Sunday, May 9th is Mothers’ Day. The O.P. takes a look back at the history of this Orthodox holiday, and honors one of Balboa’s own.
History of Mothers’ Day
Our tale begins in West Virginia in the late 1800s, when a woman by the name of Anna M. Jarvis had a daughter named Anna M. Jarvis. The elder Anna M. Jarvis dreamt that one day there would be a day honoring mothers. So when the elder Jarvis died in May 1905 before that happened, the younger Jarvis (known to her friends as “A. Jar”) announced on national television her desire for the creation of a holiday for mothers.
A. Jar’s family couldn’t afford touch lamps, but ever the consummate professional, Jarvis wrote her strongly worded letters using nothing but natural light. She busted her ass delivering her message to state governors and U.S. presidents asking for the creation of a holiday recognizing women. In 1914, Woody Wilson proclaimed the second Sunday in May “Mothers’ Day.”
Unfortunately, things didn’t work the way A. Jar expected. What started as faith—the Fifth Commandment says, “honor thy mother and me, thy sweet Lord”—soon turned ugly. Commercialization crept into the holiday, much to A. Jar’s dismay; and by 1923, A. Jar was arrested while protesting women selling carnations for Mothers’ Day. She was seen holding a sign reading, “You can take your carnations; but you can never take our car nation!”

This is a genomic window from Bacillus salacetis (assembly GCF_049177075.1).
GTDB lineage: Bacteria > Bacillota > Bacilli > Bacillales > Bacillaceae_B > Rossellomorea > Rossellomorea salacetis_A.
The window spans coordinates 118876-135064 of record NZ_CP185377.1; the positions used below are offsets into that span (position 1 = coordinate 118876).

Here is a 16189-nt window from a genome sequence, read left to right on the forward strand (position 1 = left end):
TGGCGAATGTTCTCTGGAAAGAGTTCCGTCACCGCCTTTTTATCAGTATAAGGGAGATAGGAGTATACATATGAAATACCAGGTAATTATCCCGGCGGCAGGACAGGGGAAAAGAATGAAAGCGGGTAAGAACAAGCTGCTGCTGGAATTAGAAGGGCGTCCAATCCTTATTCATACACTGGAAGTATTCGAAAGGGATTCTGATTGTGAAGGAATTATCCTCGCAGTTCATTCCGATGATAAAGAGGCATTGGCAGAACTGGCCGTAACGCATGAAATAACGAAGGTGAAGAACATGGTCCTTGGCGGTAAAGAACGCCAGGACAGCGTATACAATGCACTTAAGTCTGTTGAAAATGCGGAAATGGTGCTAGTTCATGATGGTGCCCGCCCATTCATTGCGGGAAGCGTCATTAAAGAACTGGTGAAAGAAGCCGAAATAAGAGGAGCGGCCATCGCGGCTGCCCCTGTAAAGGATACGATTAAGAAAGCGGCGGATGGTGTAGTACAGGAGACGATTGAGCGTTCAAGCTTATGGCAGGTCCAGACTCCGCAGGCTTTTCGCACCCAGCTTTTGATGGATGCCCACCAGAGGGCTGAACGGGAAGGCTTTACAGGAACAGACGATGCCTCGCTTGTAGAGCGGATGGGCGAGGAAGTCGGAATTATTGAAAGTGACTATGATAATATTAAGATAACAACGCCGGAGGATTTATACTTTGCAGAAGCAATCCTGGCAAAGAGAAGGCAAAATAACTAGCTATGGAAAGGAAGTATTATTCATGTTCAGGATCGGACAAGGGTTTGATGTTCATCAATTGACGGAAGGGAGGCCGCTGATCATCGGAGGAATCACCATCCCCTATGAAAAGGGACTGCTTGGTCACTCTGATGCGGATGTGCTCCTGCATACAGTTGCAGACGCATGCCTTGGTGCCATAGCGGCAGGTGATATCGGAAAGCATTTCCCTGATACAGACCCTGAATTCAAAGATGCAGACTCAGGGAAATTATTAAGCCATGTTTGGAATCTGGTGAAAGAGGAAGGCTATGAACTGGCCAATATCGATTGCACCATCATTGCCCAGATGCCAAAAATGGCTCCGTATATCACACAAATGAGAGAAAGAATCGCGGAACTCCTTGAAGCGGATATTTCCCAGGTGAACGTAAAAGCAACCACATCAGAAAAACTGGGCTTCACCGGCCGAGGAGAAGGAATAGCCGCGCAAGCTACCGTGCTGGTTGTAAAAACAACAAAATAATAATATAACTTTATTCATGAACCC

As she advanced in age, A. Jar told a reporter she regretted ever starting Mothers’ Day. She died in 1948, a bitter old woman of 84. She had never even tried pesto. She leaves behind a son, Wayne, who was found ducking behind a couch.
The 2004 A. Jar Spirit Award
So, in memory of a woman who dedicated herself to her causes, only to regret it for the remainder of her life, we honor a local Balboan who best exemplifies the A. Jar spirit. This year, The O.P. is proud to award Lindsay Bluth-Fünke the 2004 A. Jar Spirit Award. Lindsay has dedicated her life to such worthy causes as “H.O.O.P.,” “Save the Wetlands”; all while raising a 14-year-old daughter, Maeby, who is actively involved in sabotaging said causes. As part of the award, Lindsay will receive full use of the A. Jar memorial elephant brooch. The O.P. will also donate $1,100 to the charity of her choice.